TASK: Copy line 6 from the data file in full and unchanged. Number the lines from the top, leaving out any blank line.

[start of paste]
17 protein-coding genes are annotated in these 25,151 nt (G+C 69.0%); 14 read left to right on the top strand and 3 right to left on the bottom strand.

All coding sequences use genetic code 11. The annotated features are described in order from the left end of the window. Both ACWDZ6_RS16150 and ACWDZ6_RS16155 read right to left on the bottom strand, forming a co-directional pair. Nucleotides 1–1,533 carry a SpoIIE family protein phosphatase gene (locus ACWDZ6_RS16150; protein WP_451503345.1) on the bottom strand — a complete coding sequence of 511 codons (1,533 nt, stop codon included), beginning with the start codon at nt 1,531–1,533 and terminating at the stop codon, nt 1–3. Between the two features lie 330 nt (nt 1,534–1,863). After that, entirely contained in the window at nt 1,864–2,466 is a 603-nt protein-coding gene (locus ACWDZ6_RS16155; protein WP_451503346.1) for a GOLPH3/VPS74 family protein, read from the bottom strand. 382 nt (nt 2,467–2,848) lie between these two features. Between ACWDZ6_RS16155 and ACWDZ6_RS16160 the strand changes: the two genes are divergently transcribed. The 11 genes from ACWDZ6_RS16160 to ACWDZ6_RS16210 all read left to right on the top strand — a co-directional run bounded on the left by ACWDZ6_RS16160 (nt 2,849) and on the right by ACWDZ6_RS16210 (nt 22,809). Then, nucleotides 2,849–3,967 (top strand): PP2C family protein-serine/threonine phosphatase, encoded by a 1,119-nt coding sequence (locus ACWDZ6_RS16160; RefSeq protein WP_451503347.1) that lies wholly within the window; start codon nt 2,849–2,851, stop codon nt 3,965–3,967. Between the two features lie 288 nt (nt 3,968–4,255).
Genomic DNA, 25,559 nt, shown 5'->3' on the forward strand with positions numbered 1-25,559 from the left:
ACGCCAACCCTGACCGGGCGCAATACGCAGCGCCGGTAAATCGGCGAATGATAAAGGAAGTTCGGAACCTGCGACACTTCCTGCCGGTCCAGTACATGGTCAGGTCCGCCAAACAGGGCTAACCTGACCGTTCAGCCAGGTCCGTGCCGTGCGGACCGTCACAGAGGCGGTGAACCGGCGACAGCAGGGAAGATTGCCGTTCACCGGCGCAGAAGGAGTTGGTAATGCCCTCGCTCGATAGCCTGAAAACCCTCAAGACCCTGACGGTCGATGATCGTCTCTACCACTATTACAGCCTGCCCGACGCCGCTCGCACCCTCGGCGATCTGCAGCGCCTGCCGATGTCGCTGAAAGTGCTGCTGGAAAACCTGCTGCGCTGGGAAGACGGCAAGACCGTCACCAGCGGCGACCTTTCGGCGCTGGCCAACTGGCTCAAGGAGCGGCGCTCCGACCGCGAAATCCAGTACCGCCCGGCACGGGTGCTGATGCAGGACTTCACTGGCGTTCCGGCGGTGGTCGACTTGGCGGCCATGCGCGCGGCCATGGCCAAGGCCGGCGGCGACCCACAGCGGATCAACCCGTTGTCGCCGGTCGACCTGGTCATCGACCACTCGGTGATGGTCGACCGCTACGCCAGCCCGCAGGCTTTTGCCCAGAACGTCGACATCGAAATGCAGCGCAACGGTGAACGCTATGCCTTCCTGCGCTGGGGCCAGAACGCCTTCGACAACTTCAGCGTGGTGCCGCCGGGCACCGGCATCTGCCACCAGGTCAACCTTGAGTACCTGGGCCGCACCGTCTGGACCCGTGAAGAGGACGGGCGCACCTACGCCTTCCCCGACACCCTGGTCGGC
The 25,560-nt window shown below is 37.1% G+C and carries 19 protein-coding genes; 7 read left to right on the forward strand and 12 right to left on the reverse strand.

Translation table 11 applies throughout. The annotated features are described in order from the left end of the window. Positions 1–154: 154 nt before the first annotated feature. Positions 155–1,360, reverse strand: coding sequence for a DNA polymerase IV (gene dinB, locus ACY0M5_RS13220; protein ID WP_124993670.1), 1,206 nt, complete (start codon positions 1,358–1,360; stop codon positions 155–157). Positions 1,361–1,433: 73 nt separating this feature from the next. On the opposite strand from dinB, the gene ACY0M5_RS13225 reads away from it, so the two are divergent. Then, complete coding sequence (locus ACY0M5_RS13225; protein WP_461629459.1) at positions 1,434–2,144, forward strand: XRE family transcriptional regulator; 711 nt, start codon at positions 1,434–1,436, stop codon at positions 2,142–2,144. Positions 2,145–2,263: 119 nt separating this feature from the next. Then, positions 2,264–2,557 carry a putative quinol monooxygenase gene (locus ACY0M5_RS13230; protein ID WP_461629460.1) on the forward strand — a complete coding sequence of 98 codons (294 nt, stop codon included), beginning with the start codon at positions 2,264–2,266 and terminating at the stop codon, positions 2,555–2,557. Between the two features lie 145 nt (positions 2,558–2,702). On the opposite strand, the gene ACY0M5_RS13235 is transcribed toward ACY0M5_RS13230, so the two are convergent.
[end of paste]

Translation table 11 applies throughout. The annotated features are described in order from the left end of the window. Positions 1–154: 154 nt before the first annotated feature. Positions 155–1,360, reverse strand: coding sequence for a DNA polymerase IV (gene dinB, locus ACY0M5_RS13220; protein ID WP_124993670.1), 1,206 nt, complete (start codon positions 1,358–1,360; stop codon positions 155–157). Positions 1,361–1,433: 73 nt separating this feature from the next. On the opposite strand from dinB, the gene ACY0M5_RS13225 reads away from it, so the two are divergent. Then, complete coding sequence (locus ACY0M5_RS13225; protein WP_461629459.1) at positions 1,434–2,144, forward strand: XRE family transcriptional regulator; 711 nt, start codon at positions 1,434–1,436, stop codon at positions 2,142–2,144. Positions 2,145–2,263: 119 nt separating this feature from the next. Then, positions 2,264–2,557 carry a putative quinol monooxygenase gene (locus ACY0M5_RS13230; protein ID WP_461629460.1) on the forward strand — a complete coding sequence of 98 codons (294 nt, stop codon included), beginning with the start codon at positions 2,264–2,266 and terminating at the stop codon, positions 2,555–2,557. Between the two features lie 145 nt (positions 2,558–2,702). On the opposite strand, the gene ACY0M5_RS13235 is transcribed toward ACY0M5_RS13230, so the two are convergent.